The past couple years have not been kind to Career Education Corporation. The Illinois-based for-profit school is the fourth-largest in the nation; it operates hundreds of campuses across 23 states and 5 countries , and currently serves about 75,000 students. It also appears, if we can use a technical term, to be kind of bullshit. New York State Attorney General Eric Schneiderman announced yesterday that CEC would pay a $10.25 million settlement , after a two-year investigation found that the school had wildly exaggerated its job placement rates to lure in new students.
CEC’s whiff of fishiness goes back a long way. The company was investigated by the Securities and Exchange Commission between 2005 and 2008 for various undisclosed regulatory and compliance issues, although the investigation was ultimately closed without any action taken. Several of their campuses have had their accreditation temporarily suspended. And their students’ track record is also nothing to crow about: a Senate Committee report found that the company has “an unusually high rate of students defaulting on their loans.” Eleven of their Sanford-Brown campuses, two of which are in New York, don’t meet the Department of Education’s minimum standards for providing “gainful employment,” due to low loan-repayment rates and high rates of debt compared to graduates’ average discretionary income. In 2012, with its revenue plummeting, the company closed 23 out its 90 campuses and laid off some 900 people.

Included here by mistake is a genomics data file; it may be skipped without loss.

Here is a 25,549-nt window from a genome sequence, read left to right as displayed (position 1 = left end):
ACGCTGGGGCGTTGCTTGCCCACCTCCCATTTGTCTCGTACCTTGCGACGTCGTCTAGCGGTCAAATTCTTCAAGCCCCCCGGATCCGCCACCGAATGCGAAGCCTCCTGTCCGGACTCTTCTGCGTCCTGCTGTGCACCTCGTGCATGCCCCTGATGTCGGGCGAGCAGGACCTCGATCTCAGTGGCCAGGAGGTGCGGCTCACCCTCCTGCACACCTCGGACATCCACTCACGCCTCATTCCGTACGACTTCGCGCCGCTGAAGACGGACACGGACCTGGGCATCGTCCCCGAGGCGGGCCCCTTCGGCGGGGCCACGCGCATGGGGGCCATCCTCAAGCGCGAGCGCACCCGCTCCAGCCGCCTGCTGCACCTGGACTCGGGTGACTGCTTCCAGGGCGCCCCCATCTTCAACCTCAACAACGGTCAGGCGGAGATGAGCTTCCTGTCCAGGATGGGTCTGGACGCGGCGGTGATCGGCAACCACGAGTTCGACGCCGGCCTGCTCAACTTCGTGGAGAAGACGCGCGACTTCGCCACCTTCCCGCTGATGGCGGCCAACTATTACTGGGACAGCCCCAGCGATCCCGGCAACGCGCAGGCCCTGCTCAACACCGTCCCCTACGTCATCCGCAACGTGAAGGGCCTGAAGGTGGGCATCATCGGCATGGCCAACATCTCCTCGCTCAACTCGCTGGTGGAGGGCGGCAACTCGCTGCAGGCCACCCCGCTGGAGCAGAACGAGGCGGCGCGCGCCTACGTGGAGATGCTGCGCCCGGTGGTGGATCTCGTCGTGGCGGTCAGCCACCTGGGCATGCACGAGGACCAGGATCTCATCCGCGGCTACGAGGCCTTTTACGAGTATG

At the same time, CEC got into hot water with the New York Attorney General for downplaying that debt in their promotional materials, choosing to focus on sunny, mostly-fictitious job placement numbers. The school claimed its job placement rates for alumni of its seven New York campuses were somewhere in the 50 to 80 percent range; the real number was more like 24 to 64 percent. Career services employees got bonuses if they boosted job numbers, giving them incentive to lie: an alumni was counted as “employed,” for example, if they worked one day at a job fair after graduation.
Under the terms of the settlement, the company will pay a $1 million fine and $9.25 million into a compensation fund for former students. They also have to hire an independent company to verify their job placement rates for the next three years. To qualify as “employed,” an alum has to be at a job for at least 18 days.
But they’re not alone: CEC is one of at least five for-profit education companies being investigated by the Attorney General, according to a 2011 report in the New York Times. One of them is the former Trump University, founded by terrifying human-pineapple hybrid Donald Trump.
Trump University, an online-only enterprise, now goes by the name Trump Entrepreneur Initiative (TEI), after the state Education Department told the real estate pile of straw and self-tanner in 2010 that it was “misleading” to use the term “university,” especially since the school doesn’t confer credits or degrees.
Sources close to the attorney general’s investigation told the NYT that the inquiry focused on whether TEI and the other companies “misrepresent their ability to find students jobs, the quality of instruction, the cost of attending, and their programs’ accreditation.” That pretty neatly describes what CEC was fined for, raising questions about whether TEI and the other “schools” will be next on the AG’s shit-list.
In the meantime, though, TEI appears to still be going strong. We say “appears to be,” because it’s virtually impossible to find any information about the program or its course offerings online. Unless, of course, you’re a paying customer.